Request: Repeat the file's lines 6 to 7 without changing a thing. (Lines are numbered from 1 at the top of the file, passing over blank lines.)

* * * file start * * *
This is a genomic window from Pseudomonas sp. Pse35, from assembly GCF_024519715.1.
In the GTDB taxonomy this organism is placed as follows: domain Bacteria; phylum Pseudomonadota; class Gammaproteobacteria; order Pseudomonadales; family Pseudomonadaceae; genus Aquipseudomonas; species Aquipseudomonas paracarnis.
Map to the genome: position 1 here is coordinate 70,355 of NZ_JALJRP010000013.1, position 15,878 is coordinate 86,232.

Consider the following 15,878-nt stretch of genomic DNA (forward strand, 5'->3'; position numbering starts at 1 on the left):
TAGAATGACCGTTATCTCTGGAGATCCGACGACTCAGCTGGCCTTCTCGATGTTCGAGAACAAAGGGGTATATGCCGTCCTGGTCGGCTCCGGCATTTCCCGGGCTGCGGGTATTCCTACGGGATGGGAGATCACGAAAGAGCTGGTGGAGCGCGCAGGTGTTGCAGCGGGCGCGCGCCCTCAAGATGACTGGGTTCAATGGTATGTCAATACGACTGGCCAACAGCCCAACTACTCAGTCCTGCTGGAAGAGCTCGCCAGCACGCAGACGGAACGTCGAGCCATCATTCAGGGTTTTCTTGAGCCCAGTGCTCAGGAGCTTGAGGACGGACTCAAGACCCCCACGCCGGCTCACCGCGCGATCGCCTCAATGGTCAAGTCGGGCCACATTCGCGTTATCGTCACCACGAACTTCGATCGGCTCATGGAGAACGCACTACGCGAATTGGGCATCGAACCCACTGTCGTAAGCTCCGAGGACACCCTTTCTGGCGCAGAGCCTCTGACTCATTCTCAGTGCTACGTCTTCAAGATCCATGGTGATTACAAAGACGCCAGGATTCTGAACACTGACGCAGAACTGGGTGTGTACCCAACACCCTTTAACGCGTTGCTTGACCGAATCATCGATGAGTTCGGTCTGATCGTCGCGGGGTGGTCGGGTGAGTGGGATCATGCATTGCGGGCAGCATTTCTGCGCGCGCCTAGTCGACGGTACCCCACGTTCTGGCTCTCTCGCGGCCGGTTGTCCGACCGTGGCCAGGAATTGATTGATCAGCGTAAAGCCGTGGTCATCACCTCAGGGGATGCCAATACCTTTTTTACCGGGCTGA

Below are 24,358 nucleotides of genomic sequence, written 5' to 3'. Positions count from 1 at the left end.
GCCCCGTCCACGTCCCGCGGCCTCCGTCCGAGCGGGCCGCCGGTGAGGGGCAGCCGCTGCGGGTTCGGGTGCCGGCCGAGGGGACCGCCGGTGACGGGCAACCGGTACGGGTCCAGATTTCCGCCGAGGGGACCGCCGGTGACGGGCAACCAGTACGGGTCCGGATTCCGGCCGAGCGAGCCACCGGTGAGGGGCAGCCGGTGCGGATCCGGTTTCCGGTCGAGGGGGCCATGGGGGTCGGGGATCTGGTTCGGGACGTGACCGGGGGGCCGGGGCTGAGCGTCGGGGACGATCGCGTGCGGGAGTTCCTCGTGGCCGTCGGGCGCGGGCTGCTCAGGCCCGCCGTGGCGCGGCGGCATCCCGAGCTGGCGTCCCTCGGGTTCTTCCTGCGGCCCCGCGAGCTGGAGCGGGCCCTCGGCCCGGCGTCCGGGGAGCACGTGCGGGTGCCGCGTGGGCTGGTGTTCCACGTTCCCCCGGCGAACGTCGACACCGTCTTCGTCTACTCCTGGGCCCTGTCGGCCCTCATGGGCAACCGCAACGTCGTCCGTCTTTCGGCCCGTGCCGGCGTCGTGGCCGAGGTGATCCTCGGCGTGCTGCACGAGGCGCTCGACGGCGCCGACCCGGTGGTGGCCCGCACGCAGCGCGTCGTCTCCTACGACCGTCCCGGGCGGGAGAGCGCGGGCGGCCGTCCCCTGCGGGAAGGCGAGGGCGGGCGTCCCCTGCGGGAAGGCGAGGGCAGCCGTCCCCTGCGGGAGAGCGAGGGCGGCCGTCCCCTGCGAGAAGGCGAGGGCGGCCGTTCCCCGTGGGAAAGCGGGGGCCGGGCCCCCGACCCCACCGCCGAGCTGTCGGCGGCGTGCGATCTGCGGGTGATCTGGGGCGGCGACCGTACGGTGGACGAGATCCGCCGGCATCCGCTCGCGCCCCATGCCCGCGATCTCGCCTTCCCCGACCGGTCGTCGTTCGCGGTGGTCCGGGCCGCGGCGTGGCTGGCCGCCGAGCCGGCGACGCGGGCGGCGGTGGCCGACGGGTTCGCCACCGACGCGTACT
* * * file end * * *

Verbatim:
Below are 24,358 nucleotides of genomic sequence, written 5' to 3'. Positions count from 1 at the left end.
GCCCCGTCCACGTCCCGCGGCCTCCGTCCGAGCGGGCCGCCGGTGAGGGGCAGCCGCTGCGGGTTCGGGTGCCGGCCGAGGGGACCGCCGGTGACGGGCAACCGGTACGGGTCCAGATTTCCGCCGAGGGGACCGCCGGTGACGGGCAACCAGTACGGGTCCGGATTCCGGCCGAGCGAGCCACCGGTGAGGGGCAGCCGGTGCGGATCCGGTTTCCGGTCGAGGGGGCCATGGGGGTCGGGGATCTGGTTCGGGACGTGACCGGGGGGCCGGGGCTGAGCGTCGGGGACGATCGCGTGCGGGAGTTCCTCGTGGCCGTCGGGCGCGGGCTGCTCAGGCCCGCCGTGGCGCGGCGGCATCCCGAGCTGGCGTCCCTCGGGTTCTTCCTGCGGCCCCGCGAGCTGGAGCGGGCCCTCGGCCCGGCGTCCGGGGAGCACGTGCGGGTGCCGCGTGGGCTGGTGTTCCACGTTCCCCCGGCGAACGTCGACACCGTCTTCGTCTACTCCTGGGCCCTGTCGGCCCTCATGGGCAACCGCAACGTCGTCCGTCTTTCGGCCCGTGCCGGCGTCGTGGCCGAGGTGATCCTCGGCGTGCTGCACGAGGCGCTCGACGGCGCCGACCCGGTGGTGGCCCGCACGCAGCGCGTCGTCTCCTACGACCGTCCCGGGCGGGAGAGCGCGGGCGGCCGTCCCCTGCGGGAAGGCGAGGGCGGGCGTCCCCTGCGGGAAGGCGAGGGCAGCCGTCCCCTGCGGGAGAGCGAGGGCGGCCGTCCCCTGCGAGAAGGCGAGGGCGGCCGTTCCCCGTGGGAAAGCGGGGGCCGGGCCCCCGACCCCACCGCCGAGCTGTCGGCGGCGTGCGATCTGCGGGTGATCTGGGGCGGCGACCGTACGGTGGACGAGATCCGCCGGCATCCGCTCGCGCCCCATGCCCGCGATCTCGCCTTCCCCGACCGGTCGTCGTTCGCGGTGGTCCGGGCCGCGGCGTGGCTGGCCGCCGAGCCGGCGACGCGGGCGGCGGTGGCCGACGGGTTCGCCACCGACGCGTACT